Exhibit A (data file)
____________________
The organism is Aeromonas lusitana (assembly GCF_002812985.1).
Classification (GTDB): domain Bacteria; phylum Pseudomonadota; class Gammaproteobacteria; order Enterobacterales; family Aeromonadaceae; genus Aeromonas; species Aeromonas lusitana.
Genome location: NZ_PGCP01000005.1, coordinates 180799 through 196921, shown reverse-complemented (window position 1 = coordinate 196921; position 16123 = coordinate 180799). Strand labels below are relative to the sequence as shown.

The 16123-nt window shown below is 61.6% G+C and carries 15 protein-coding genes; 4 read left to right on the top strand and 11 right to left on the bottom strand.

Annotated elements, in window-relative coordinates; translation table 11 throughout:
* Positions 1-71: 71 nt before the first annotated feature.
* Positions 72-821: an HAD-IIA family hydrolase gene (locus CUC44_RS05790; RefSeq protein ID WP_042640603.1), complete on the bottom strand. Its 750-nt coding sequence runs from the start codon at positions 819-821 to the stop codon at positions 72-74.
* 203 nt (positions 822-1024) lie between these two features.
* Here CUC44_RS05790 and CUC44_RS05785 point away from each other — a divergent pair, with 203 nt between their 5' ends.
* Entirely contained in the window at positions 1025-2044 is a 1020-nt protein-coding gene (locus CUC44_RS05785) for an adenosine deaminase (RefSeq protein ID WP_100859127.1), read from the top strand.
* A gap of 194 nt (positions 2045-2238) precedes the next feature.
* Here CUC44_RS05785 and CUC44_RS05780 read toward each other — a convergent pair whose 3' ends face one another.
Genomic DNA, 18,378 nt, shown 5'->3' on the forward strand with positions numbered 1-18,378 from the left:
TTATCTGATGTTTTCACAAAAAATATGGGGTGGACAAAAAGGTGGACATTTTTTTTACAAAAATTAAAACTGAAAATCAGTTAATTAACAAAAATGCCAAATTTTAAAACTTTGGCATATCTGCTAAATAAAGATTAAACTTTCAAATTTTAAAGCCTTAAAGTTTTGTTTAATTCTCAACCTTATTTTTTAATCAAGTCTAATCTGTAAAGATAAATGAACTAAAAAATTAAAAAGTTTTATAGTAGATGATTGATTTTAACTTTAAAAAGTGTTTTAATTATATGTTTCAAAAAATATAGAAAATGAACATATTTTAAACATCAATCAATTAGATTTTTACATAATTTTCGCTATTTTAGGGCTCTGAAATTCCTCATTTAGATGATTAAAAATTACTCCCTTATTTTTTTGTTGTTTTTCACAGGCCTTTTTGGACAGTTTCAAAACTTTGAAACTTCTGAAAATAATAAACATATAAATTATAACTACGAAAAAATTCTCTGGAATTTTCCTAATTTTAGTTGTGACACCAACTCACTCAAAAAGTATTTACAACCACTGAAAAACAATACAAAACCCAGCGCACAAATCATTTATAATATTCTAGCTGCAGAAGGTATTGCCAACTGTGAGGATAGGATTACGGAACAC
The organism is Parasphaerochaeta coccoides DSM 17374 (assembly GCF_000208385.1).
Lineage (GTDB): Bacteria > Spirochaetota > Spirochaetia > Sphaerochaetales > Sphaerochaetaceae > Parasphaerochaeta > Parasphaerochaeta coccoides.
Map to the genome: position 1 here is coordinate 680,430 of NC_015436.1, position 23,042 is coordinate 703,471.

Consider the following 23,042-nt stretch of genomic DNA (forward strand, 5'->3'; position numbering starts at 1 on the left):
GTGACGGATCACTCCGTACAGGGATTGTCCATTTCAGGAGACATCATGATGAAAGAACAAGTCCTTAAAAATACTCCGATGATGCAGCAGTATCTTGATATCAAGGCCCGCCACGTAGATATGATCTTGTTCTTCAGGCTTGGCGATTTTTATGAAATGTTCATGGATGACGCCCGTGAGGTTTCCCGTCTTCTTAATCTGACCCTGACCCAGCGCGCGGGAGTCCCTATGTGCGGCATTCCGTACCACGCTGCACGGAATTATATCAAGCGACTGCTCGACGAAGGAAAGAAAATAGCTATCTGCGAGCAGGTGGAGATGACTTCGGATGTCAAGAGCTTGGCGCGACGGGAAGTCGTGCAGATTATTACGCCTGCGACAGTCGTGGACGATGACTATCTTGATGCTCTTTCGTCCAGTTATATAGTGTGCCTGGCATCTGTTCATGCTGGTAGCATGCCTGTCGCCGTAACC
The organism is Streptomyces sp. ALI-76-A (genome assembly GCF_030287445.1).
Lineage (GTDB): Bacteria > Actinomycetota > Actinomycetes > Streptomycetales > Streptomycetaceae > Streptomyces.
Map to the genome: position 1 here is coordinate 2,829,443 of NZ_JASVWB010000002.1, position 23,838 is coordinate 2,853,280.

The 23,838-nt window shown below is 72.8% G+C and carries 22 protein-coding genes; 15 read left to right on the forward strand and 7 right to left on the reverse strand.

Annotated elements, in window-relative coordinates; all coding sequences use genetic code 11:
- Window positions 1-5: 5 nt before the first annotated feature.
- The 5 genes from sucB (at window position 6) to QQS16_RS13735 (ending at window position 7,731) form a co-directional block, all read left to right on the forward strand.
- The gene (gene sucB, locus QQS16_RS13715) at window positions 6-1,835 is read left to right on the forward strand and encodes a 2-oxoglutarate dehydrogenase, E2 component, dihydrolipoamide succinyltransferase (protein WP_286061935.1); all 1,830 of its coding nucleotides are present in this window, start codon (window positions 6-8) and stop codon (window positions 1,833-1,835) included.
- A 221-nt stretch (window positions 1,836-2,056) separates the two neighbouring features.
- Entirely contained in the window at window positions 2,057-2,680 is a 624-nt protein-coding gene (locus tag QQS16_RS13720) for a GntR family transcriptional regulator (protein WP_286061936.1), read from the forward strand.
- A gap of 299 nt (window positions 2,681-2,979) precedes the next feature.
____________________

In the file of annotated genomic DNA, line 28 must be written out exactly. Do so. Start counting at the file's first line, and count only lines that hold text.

- A 221-nt stretch (window positions 1,836-2,056) separates the two neighbouring features.